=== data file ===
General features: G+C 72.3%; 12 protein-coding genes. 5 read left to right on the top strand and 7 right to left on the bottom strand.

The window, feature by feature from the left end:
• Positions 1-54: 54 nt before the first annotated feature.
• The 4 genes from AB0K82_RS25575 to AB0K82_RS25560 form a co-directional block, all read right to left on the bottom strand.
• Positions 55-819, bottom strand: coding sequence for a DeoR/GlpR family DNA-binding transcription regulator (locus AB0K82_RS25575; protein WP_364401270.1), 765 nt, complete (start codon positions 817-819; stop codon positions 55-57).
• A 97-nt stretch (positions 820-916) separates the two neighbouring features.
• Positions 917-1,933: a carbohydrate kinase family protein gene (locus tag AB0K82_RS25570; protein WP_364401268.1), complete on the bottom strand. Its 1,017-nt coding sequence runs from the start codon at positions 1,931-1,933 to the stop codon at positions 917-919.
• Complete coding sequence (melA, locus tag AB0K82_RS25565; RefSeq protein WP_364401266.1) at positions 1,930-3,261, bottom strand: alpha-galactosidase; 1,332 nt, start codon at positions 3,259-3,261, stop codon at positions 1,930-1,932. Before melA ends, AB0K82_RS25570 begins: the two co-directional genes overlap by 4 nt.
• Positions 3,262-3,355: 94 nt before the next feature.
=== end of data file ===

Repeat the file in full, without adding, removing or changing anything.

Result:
General features: G+C 72.3%; 12 protein-coding genes. 5 read left to right on the top strand and 7 right to left on the bottom strand.

The window, feature by feature from the left end:
• Positions 1-54: 54 nt before the first annotated feature.
• The 4 genes from AB0K82_RS25575 to AB0K82_RS25560 form a co-directional block, all read right to left on the bottom strand.
• Positions 55-819, bottom strand: coding sequence for a DeoR/GlpR family DNA-binding transcription regulator (locus AB0K82_RS25575; protein WP_364401270.1), 765 nt, complete (start codon positions 817-819; stop codon positions 55-57).
• A 97-nt stretch (positions 820-916) separates the two neighbouring features.
• Positions 917-1,933: a carbohydrate kinase family protein gene (locus tag AB0K82_RS25570; protein WP_364401268.1), complete on the bottom strand. Its 1,017-nt coding sequence runs from the start codon at positions 1,931-1,933 to the stop codon at positions 917-919.
• Complete coding sequence (melA, locus tag AB0K82_RS25565; RefSeq protein WP_364401266.1) at positions 1,930-3,261, bottom strand: alpha-galactosidase; 1,332 nt, start codon at positions 3,259-3,261, stop codon at positions 1,930-1,932. Before melA ends, AB0K82_RS25570 begins: the two co-directional genes overlap by 4 nt.
• Positions 3,262-3,355: 94 nt before the next feature.